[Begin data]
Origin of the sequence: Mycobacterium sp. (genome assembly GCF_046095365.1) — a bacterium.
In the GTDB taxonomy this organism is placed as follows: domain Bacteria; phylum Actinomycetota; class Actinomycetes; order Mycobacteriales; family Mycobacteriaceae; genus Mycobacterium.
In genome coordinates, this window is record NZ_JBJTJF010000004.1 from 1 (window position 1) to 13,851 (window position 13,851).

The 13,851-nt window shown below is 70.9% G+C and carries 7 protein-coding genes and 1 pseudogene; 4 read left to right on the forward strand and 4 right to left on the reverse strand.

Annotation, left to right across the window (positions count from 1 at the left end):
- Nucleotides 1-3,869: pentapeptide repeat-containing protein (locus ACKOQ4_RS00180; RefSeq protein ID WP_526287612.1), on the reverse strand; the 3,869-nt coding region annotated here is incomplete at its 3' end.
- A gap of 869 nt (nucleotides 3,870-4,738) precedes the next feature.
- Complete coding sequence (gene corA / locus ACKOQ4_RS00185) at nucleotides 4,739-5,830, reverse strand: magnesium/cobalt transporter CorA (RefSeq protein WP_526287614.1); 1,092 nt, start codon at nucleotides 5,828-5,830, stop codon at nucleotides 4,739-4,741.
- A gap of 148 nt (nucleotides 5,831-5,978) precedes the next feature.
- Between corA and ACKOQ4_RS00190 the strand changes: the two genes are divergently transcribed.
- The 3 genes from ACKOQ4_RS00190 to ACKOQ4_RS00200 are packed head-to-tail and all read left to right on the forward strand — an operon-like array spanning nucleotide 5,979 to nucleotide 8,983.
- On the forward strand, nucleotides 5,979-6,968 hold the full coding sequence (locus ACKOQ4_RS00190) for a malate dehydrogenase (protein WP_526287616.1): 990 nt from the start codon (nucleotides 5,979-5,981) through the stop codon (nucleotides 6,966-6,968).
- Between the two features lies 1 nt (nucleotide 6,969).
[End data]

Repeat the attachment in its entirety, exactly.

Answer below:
Origin of the sequence: Mycobacterium sp. (genome assembly GCF_046095365.1) — a bacterium.
In the GTDB taxonomy this organism is placed as follows: domain Bacteria; phylum Actinomycetota; class Actinomycetes; order Mycobacteriales; family Mycobacteriaceae; genus Mycobacterium.
In genome coordinates, this window is record NZ_JBJTJF010000004.1 from 1 (window position 1) to 13,851 (window position 13,851).

The 13,851-nt window shown below is 70.9% G+C and carries 7 protein-coding genes and 1 pseudogene; 4 read left to right on the forward strand and 4 right to left on the reverse strand.

Annotation, left to right across the window (positions count from 1 at the left end):
- Nucleotides 1-3,869: pentapeptide repeat-containing protein (locus ACKOQ4_RS00180; RefSeq protein ID WP_526287612.1), on the reverse strand; the 3,869-nt coding region annotated here is incomplete at its 3' end.
- A gap of 869 nt (nucleotides 3,870-4,738) precedes the next feature.
- Complete coding sequence (gene corA / locus ACKOQ4_RS00185) at nucleotides 4,739-5,830, reverse strand: magnesium/cobalt transporter CorA (RefSeq protein WP_526287614.1); 1,092 nt, start codon at nucleotides 5,828-5,830, stop codon at nucleotides 4,739-4,741.
- A gap of 148 nt (nucleotides 5,831-5,978) precedes the next feature.
- Between corA and ACKOQ4_RS00190 the strand changes: the two genes are divergently transcribed.
- The 3 genes from ACKOQ4_RS00190 to ACKOQ4_RS00200 are packed head-to-tail and all read left to right on the forward strand — an operon-like array spanning nucleotide 5,979 to nucleotide 8,983.
- On the forward strand, nucleotides 5,979-6,968 hold the full coding sequence (locus ACKOQ4_RS00190) for a malate dehydrogenase (protein WP_526287616.1): 990 nt from the start codon (nucleotides 5,979-5,981) through the stop codon (nucleotides 6,966-6,968).
- Between the two features lies 1 nt (nucleotide 6,969).